Travel: Garden of England deserves its name

Great Dixter.
Great Dixter.
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When it comes to holidaying in October we Brits usually head abroad for some winter sun.

But always one to go against the grain, I thought it would be fun to have a caravan holiday in my namesake county of Kent.

My husband Mark agreed so off we went for two weeks in our diminutive pop-top Rapido caravan.

Going ‘down south’ had never really appealed to me but after our visit I must say I was sorry I’d left it so long.

We decided to visit as many places along the Kent coast as possible. Rightly known as ‘the garden of England’ and renowned for its ales, Kent also boasts some atmospheric old sea ports such as Rye, Folkestone, Dover, Ramsgate, Broadstairs, Margate and Whitstable.

Our first port of call was a small and secluded campsite called Little Switzerland in Folkestone. Nestling below Kent’s famous white cliffs in an area called The Warren, it was a real haven for wildlife with foxes, birds of prey, rare butterflies and seabirds making a home there.

Folkestone was a pretty rough and ready place. None too pretty but the town’s ‘Cultural Quarter’ where all sorts of artists displayed their creations was buzzing with life every night. From there we travelled to the shingle wasteland of Dungeness.

This remote, windswept and beautiful place was once home to the late, great film-maker Derek Jarman. His sculpture garden at ‘Prospect Cottage’ has been an inspiration to garden designers, artists and aesthetes for many years.

Dungeness was mesmerising and I’d highly recommend a visit. On the way back we explored the sedate and historic settlement of Rye.

After a look around its many vintage shops we took the air at wind-swept Rye Harbour. Whilst staying at Folkestone we also hopped across the border into East Sussex and visited the gardens of Great Dixter.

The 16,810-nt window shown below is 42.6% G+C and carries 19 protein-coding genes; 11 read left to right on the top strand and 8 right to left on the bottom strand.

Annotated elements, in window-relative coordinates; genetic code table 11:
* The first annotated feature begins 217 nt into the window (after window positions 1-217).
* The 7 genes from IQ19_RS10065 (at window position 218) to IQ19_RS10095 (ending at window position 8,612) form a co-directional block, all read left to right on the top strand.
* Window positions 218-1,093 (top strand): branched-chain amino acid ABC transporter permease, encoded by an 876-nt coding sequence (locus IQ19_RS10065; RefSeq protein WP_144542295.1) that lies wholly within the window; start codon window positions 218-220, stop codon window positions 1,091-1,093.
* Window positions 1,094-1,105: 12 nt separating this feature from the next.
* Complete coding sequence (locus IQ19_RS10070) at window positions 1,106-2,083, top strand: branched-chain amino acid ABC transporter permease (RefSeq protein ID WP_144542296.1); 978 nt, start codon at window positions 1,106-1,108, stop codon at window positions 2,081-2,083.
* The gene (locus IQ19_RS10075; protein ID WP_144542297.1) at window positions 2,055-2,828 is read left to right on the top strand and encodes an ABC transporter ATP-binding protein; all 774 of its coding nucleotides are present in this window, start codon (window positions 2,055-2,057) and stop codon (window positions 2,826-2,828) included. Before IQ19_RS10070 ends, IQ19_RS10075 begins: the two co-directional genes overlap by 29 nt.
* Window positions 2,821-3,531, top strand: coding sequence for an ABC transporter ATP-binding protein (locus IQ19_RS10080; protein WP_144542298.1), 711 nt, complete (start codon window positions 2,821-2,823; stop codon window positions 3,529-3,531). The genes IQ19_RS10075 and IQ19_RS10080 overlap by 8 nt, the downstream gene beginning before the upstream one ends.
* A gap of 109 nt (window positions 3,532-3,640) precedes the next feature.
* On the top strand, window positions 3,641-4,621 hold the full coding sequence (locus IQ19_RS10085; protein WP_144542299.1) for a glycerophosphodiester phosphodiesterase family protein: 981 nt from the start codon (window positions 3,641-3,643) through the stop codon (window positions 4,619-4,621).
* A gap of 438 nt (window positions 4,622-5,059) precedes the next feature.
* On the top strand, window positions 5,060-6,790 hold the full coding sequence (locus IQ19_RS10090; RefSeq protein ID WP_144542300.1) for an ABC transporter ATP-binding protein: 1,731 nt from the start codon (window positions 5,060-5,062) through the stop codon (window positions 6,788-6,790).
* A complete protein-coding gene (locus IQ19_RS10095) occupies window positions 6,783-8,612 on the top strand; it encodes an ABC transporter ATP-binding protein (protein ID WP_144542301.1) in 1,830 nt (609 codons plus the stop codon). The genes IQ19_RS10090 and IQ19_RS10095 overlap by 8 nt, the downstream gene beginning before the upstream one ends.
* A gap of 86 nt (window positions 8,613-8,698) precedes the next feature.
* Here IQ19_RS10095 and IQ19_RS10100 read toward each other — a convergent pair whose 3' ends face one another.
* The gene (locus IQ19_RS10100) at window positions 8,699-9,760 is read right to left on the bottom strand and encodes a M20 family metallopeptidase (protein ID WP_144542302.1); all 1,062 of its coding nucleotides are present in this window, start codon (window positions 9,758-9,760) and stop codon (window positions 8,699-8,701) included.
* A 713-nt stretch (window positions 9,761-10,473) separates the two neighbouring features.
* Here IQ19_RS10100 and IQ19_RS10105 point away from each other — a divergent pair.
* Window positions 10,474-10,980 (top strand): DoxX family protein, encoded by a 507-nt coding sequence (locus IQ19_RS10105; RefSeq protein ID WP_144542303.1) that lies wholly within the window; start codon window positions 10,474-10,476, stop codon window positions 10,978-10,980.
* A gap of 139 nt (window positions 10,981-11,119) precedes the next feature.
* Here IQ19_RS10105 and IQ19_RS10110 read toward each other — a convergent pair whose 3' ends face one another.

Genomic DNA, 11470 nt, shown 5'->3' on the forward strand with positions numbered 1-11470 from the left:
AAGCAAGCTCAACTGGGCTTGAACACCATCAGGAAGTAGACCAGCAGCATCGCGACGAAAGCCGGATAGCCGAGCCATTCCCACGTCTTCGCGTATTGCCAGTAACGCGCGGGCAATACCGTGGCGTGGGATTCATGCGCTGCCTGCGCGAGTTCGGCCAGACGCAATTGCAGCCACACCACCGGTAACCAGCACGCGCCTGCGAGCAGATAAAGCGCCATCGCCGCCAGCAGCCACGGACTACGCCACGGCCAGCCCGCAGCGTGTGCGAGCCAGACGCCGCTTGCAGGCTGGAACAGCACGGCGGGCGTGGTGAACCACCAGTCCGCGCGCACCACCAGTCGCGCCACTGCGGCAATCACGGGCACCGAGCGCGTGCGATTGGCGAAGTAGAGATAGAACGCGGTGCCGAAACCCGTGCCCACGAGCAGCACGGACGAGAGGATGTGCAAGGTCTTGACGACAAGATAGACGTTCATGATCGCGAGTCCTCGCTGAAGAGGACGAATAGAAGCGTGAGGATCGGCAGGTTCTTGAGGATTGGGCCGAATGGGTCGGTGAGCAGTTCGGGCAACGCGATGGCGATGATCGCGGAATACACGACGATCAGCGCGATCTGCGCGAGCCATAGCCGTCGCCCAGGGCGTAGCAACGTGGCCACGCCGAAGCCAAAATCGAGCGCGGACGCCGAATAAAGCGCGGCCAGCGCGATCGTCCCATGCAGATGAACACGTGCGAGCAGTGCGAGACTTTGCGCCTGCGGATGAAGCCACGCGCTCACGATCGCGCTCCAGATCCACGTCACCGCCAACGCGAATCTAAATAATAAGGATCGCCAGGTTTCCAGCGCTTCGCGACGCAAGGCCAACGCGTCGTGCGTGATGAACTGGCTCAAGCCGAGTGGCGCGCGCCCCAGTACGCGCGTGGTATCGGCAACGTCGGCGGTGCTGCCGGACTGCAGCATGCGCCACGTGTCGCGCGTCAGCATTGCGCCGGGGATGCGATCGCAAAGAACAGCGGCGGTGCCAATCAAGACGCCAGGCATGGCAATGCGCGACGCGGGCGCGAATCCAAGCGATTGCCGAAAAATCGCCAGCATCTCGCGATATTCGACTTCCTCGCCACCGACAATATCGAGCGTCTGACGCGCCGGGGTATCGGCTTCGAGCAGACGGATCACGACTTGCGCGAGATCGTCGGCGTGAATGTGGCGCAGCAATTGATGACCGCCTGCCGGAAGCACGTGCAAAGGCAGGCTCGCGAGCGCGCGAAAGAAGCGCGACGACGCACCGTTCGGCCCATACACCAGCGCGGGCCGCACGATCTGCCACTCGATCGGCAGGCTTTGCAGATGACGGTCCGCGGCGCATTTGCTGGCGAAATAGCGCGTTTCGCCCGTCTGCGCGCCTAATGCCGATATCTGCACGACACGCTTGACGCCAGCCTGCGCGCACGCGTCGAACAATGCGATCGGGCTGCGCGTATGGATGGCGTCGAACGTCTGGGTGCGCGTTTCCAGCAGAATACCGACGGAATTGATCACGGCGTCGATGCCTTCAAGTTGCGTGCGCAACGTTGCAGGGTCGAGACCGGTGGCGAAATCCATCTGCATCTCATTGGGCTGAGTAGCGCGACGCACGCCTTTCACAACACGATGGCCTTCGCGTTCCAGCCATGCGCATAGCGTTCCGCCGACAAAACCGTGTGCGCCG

Created by renowned garden designer Christopher Lloyd who was famed for his extravagant use of colour and exotics, Great Dixter proved to be the highlight of the holiday.

We both fell in love with the place (I’ll write more about this garden in a future edition of The Visitor). From Folkestone we took the caravan to the charming port of Whitstable.

Famous for its oysters, its historic alleyways (used by smugglers in the 1700s), its beach huts, its bustling harbour and for being the former home of actor Peter Cushing, Whitstable was a great base for a holiday.

We stayed on a campsite near Herne Bay and every day we walked the couple of miles along the seafront to Whitstable. We travelled to run-down Margate (where Morrissey would have a field day), Broadstairs (where Dickens wrote some of his novels) and rough and ready Ramsgate.

One day we explored breath-taking Canterbury with its stupendous cathedral, ancient buildings and quaint pubs. We also drove back into East Sussex to explore the exquisite gardens created by Vita Sackville-West and her husband Harold Nicolson at Sissinghurst Castle in the ‘30s (more on this in a future Visitor).

Our final day was spent sampling oysters and Kentish lager from The Forge shack at Whitstable Harbour. We sat on deckchairs as the last of the sun’s rays warmed us. The end to the perfect British holiday.

Recommended pubs/restaurants:

The Pullman public house, Church Street, Folkestone. Relaxed atmosphere and train-themed design.

The Forge oyster shack, Whitstable Harbour. Sample native oysters, lobster and local ales on deckchairs by sea.

The Old Neptune pub, Marina, Whitstable harbour. One of the few pubs in Britain to be located on a beach.

The Old Bell, Rye. History aplenty and tasty, reasonably-priced food.

The Three Tuns, Canterbury. Atmospheric pub with views of cathedral.

Ingrid Kent